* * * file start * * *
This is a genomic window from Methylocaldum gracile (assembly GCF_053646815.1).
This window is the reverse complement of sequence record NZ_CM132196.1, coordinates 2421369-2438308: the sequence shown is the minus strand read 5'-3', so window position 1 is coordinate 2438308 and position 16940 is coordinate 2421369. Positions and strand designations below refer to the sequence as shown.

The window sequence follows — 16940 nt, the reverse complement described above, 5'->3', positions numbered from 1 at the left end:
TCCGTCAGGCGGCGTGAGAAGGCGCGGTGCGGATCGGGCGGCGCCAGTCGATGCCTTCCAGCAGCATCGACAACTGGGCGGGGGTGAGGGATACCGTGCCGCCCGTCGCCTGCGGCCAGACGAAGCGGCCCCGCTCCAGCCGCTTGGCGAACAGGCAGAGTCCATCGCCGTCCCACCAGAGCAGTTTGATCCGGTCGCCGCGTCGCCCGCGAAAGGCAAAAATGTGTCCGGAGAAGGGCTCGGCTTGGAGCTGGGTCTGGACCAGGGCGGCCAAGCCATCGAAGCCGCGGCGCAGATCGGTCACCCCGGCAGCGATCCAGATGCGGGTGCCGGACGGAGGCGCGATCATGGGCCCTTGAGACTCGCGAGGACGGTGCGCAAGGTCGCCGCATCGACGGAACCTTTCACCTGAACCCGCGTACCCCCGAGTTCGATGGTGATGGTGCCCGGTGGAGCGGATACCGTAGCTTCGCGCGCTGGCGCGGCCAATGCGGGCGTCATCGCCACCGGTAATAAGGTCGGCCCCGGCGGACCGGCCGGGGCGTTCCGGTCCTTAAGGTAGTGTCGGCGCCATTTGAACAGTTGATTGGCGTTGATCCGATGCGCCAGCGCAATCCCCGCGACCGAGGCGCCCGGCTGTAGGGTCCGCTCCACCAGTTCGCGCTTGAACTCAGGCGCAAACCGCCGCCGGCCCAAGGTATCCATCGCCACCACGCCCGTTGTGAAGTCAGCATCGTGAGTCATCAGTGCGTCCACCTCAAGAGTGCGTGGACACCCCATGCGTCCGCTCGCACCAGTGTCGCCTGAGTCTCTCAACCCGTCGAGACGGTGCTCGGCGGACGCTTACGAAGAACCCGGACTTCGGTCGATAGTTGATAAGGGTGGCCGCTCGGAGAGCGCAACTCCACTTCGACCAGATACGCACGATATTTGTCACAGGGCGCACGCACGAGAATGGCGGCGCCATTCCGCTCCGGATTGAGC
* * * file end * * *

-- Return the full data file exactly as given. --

This is a genomic window from Methylocaldum gracile (assembly GCF_053646815.1).
This window is the reverse complement of sequence record NZ_CM132196.1, coordinates 2421369-2438308: the sequence shown is the minus strand read 5'-3', so window position 1 is coordinate 2438308 and position 16940 is coordinate 2421369. Positions and strand designations below refer to the sequence as shown.

The window sequence follows — 16940 nt, the reverse complement described above, 5'->3', positions numbered from 1 at the left end:
TCCGTCAGGCGGCGTGAGAAGGCGCGGTGCGGATCGGGCGGCGCCAGTCGATGCCTTCCAGCAGCATCGACAACTGGGCGGGGGTGAGGGATACCGTGCCGCCCGTCGCCTGCGGCCAGACGAAGCGGCCCCGCTCCAGCCGCTTGGCGAACAGGCAGAGTCCATCGCCGTCCCACCAGAGCAGTTTGATCCGGTCGCCGCGTCGCCCGCGAAAGGCAAAAATGTGTCCGGAGAAGGGCTCGGCTTGGAGCTGGGTCTGGACCAGGGCGGCCAAGCCATCGAAGCCGCGGCGCAGATCGGTCACCCCGGCAGCGATCCAGATGCGGGTGCCGGACGGAGGCGCGATCATGGGCCCTTGAGACTCGCGAGGACGGTGCGCAAGGTCGCCGCATCGACGGAACCTTTCACCTGAACCCGCGTACCCCCGAGTTCGATGGTGATGGTGCCCGGTGGAGCGGATACCGTAGCTTCGCGCGCTGGCGCGGCCAATGCGGGCGTCATCGCCACCGGTAATAAGGTCGGCCCCGGCGGACCGGCCGGGGCGTTCCGGTCCTTAAGGTAGTGTCGGCGCCATTTGAACAGTTGATTGGCGTTGATCCGATGCGCCAGCGCAATCCCCGCGACCGAGGCGCCCGGCTGTAGGGTCCGCTCCACCAGTTCGCGCTTGAACTCAGGCGCAAACCGCCGCCGGCCCAAGGTATCCATCGCCACCACGCCCGTTGTGAAGTCAGCATCGTGAGTCATCAGTGCGTCCACCTCAAGAGTGCGTGGACACCCCATGCGTCCGCTCGCACCAGTGTCGCCTGAGTCTCTCAACCCGTCGAGACGGTGCTCGGCGGACGCTTACGAAGAACCCGGACTTCGGTCGATAGTTGATAAGGGTGGCCGCTCGGAGAGCGCAACTCCACTTCGACCAGATACGCACGATATTTGTCACAGGGCGCACGCACGAGAATGGCGGCGCCATTCCGCTCCGGATTGAGC